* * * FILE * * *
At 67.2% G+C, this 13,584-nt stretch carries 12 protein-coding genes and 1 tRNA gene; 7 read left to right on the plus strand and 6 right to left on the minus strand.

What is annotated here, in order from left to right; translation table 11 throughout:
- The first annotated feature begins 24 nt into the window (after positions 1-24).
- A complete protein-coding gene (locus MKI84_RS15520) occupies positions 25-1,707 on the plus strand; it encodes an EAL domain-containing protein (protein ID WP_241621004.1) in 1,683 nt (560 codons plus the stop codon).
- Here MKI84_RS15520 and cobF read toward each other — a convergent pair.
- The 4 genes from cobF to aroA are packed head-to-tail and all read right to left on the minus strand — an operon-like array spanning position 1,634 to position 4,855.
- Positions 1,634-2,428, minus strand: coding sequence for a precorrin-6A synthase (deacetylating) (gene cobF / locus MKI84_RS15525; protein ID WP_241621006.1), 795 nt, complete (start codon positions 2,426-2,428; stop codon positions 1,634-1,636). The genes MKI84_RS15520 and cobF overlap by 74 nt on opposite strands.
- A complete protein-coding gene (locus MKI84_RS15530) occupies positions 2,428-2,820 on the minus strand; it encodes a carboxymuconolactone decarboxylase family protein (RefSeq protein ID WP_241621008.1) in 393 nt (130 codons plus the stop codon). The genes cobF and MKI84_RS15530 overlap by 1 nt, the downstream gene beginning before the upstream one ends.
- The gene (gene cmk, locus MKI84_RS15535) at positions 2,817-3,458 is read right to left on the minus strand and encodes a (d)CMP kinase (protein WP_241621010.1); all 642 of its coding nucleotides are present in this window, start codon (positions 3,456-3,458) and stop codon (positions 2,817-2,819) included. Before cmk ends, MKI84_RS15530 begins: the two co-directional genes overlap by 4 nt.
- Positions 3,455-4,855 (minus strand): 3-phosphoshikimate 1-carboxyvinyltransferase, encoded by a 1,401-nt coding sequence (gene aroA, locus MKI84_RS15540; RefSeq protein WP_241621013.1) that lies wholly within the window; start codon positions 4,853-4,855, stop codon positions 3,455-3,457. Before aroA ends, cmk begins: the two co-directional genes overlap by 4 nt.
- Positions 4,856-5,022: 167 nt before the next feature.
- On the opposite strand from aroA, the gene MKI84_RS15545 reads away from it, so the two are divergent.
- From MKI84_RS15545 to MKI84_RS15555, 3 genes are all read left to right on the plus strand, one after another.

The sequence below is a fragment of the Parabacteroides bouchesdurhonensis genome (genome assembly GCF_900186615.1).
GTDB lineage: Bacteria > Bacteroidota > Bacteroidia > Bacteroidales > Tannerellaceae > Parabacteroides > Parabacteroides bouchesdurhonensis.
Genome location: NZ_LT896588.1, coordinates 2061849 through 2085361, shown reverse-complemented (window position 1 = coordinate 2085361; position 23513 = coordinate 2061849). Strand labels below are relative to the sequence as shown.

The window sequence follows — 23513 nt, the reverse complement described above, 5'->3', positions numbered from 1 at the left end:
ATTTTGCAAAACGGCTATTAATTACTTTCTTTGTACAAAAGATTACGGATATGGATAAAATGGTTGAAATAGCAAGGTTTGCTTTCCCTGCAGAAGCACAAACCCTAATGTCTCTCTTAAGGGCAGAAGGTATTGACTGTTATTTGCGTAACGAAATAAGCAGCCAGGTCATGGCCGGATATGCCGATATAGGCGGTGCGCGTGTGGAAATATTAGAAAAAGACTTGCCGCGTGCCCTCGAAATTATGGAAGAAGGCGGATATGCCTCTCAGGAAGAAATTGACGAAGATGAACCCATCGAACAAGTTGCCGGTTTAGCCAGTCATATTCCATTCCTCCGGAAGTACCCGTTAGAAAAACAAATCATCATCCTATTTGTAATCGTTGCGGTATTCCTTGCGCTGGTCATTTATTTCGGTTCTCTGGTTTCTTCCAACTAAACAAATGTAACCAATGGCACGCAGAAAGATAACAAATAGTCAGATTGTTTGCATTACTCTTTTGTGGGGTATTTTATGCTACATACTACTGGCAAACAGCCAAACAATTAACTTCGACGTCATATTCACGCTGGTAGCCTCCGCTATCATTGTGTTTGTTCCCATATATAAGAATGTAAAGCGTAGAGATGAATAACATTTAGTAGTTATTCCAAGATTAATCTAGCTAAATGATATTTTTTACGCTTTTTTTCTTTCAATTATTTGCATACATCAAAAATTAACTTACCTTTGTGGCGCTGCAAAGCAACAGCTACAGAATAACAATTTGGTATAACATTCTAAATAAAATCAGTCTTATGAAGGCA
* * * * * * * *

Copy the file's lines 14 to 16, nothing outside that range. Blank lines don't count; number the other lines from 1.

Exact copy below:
The sequence below is a fragment of the Parabacteroides bouchesdurhonensis genome (genome assembly GCF_900186615.1).
GTDB lineage: Bacteria > Bacteroidota > Bacteroidia > Bacteroidales > Tannerellaceae > Parabacteroides > Parabacteroides bouchesdurhonensis.
Genome location: NZ_LT896588.1, coordinates 2061849 through 2085361, shown reverse-complemented (window position 1 = coordinate 2085361; position 23513 = coordinate 2061849). Strand labels below are relative to the sequence as shown.